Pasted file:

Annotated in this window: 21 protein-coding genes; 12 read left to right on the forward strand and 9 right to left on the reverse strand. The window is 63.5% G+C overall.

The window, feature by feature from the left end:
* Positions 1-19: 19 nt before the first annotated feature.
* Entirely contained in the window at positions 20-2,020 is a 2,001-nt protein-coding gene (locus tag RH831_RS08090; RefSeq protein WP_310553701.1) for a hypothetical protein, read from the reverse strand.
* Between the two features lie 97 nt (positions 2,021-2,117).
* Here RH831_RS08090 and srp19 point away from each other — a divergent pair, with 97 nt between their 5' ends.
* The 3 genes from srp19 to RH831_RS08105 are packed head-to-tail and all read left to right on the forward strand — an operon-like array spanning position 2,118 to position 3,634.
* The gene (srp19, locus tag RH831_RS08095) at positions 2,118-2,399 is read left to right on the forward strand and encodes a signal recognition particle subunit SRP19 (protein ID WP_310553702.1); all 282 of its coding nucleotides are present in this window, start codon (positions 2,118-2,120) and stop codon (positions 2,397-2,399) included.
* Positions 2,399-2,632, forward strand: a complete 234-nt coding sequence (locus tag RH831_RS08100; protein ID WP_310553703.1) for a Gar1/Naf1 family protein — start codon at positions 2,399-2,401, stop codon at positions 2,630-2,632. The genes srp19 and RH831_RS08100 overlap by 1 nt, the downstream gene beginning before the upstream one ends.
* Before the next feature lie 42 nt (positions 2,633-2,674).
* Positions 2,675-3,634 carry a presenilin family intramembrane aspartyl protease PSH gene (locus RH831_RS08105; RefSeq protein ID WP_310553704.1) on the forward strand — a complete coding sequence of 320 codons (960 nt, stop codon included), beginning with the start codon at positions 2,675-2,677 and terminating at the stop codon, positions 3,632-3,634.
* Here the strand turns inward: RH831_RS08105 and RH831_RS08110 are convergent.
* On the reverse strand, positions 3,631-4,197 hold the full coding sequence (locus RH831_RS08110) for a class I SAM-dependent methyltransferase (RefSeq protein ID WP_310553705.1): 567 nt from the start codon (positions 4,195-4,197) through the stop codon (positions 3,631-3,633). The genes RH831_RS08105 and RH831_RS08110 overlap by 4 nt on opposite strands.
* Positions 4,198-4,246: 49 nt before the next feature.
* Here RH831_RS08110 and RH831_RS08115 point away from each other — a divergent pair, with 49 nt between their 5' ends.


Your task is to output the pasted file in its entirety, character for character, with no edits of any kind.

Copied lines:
Annotated in this window: 21 protein-coding genes; 12 read left to right on the forward strand and 9 right to left on the reverse strand. The window is 63.5% G+C overall.

The window, feature by feature from the left end:
* Positions 1-19: 19 nt before the first annotated feature.
* Entirely contained in the window at positions 20-2,020 is a 2,001-nt protein-coding gene (locus tag RH831_RS08090; RefSeq protein WP_310553701.1) for a hypothetical protein, read from the reverse strand.
* Between the two features lie 97 nt (positions 2,021-2,117).
* Here RH831_RS08090 and srp19 point away from each other — a divergent pair, with 97 nt between their 5' ends.
* The 3 genes from srp19 to RH831_RS08105 are packed head-to-tail and all read left to right on the forward strand — an operon-like array spanning position 2,118 to position 3,634.
* The gene (srp19, locus tag RH831_RS08095) at positions 2,118-2,399 is read left to right on the forward strand and encodes a signal recognition particle subunit SRP19 (protein ID WP_310553702.1); all 282 of its coding nucleotides are present in this window, start codon (positions 2,118-2,120) and stop codon (positions 2,397-2,399) included.
* Positions 2,399-2,632, forward strand: a complete 234-nt coding sequence (locus tag RH831_RS08100; protein ID WP_310553703.1) for a Gar1/Naf1 family protein — start codon at positions 2,399-2,401, stop codon at positions 2,630-2,632. The genes srp19 and RH831_RS08100 overlap by 1 nt, the downstream gene beginning before the upstream one ends.
* Before the next feature lie 42 nt (positions 2,633-2,674).
* Positions 2,675-3,634 carry a presenilin family intramembrane aspartyl protease PSH gene (locus RH831_RS08105; RefSeq protein ID WP_310553704.1) on the forward strand — a complete coding sequence of 320 codons (960 nt, stop codon included), beginning with the start codon at positions 2,675-2,677 and terminating at the stop codon, positions 3,632-3,634.
* Here the strand turns inward: RH831_RS08105 and RH831_RS08110 are convergent.
* On the reverse strand, positions 3,631-4,197 hold the full coding sequence (locus RH831_RS08110) for a class I SAM-dependent methyltransferase (RefSeq protein ID WP_310553705.1): 567 nt from the start codon (positions 4,195-4,197) through the stop codon (positions 3,631-3,633). The genes RH831_RS08105 and RH831_RS08110 overlap by 4 nt on opposite strands.
* Positions 4,198-4,246: 49 nt before the next feature.
* Here RH831_RS08110 and RH831_RS08115 point away from each other — a divergent pair, with 49 nt between their 5' ends.